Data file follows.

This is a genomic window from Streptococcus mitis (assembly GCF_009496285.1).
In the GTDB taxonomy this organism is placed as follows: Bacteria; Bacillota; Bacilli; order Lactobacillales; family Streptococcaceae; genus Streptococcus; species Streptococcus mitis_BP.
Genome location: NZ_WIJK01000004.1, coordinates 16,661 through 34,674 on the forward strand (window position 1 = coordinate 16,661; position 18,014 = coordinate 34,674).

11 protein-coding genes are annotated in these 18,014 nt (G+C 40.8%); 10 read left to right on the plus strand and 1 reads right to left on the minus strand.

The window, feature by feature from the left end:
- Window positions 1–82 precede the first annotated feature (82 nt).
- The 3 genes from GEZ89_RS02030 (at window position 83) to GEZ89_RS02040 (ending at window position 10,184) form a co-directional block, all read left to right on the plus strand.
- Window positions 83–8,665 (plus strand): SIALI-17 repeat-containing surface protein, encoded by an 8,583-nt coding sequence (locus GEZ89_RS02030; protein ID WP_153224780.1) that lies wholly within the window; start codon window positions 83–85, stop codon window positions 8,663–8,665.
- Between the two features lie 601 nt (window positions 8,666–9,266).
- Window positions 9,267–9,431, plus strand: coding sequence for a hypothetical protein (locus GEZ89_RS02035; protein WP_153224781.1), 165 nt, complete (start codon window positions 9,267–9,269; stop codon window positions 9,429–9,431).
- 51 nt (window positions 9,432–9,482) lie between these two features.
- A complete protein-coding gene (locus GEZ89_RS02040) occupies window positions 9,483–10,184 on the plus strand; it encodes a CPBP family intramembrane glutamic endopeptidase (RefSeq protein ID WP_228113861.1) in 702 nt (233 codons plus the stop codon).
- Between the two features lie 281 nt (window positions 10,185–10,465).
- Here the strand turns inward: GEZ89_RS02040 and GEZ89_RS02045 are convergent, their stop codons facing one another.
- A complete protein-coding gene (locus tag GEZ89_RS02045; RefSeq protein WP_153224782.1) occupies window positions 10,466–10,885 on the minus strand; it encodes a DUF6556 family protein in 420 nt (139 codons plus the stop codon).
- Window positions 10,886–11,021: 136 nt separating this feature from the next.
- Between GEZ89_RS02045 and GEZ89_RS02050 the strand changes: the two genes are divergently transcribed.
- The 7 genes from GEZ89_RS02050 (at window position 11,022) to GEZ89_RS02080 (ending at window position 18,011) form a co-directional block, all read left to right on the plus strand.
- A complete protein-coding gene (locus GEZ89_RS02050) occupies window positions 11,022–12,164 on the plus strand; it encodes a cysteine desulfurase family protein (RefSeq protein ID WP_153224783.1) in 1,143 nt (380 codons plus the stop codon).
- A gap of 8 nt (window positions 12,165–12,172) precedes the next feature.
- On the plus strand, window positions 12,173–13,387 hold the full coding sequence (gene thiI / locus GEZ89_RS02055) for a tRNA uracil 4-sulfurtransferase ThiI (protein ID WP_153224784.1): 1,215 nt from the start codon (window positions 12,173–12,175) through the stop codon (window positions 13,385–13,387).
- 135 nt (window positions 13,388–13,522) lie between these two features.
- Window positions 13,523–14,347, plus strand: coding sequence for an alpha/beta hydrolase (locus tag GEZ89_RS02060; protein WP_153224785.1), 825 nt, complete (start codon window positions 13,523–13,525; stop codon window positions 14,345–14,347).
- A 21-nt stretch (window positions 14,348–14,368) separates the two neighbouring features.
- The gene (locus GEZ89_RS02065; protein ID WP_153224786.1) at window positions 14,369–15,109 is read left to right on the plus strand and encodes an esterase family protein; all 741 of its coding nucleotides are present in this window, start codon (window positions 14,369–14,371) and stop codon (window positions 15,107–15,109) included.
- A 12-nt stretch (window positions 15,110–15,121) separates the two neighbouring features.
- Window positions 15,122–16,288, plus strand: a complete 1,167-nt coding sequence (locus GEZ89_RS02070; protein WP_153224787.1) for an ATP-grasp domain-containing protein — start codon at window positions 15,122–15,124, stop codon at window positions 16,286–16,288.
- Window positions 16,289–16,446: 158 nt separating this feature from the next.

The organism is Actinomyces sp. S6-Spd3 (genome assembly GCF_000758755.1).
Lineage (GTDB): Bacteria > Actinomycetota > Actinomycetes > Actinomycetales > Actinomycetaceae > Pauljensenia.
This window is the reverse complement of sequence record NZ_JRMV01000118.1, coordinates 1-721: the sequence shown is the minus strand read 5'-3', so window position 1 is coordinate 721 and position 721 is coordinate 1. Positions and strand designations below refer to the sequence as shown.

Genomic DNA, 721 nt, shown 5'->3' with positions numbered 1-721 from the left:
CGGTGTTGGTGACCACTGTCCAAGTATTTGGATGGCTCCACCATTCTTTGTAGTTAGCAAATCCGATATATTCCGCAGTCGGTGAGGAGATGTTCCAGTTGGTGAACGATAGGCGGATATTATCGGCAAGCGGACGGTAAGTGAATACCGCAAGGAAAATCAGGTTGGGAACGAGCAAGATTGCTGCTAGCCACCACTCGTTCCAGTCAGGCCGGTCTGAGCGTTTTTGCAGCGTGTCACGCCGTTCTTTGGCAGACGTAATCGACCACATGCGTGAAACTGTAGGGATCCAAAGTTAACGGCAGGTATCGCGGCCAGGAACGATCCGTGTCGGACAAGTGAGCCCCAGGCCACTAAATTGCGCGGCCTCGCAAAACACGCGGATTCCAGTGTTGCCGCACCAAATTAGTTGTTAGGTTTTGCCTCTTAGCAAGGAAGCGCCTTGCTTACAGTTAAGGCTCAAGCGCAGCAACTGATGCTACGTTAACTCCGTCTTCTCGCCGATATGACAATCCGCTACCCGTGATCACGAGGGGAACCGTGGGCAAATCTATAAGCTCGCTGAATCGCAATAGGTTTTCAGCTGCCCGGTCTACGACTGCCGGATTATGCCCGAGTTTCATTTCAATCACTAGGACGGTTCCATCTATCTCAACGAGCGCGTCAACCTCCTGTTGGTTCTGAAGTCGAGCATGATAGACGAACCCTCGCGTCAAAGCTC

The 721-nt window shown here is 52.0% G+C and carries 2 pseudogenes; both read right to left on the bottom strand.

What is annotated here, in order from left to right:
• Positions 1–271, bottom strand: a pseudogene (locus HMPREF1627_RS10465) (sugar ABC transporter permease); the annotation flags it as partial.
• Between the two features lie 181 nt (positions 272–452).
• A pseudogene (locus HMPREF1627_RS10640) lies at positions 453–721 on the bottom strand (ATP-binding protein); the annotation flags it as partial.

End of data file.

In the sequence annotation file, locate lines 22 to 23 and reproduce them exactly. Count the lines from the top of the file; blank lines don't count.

- 135 nt (window positions 13,388–13,522) lie between these two features.
- Window positions 13,523–14,347, plus strand: coding sequence for an alpha/beta hydrolase (locus tag GEZ89_RS02060; protein WP_153224785.1), 825 nt, complete (start codon window positions 13,523–13,525; stop codon window positions 14,345–14,347).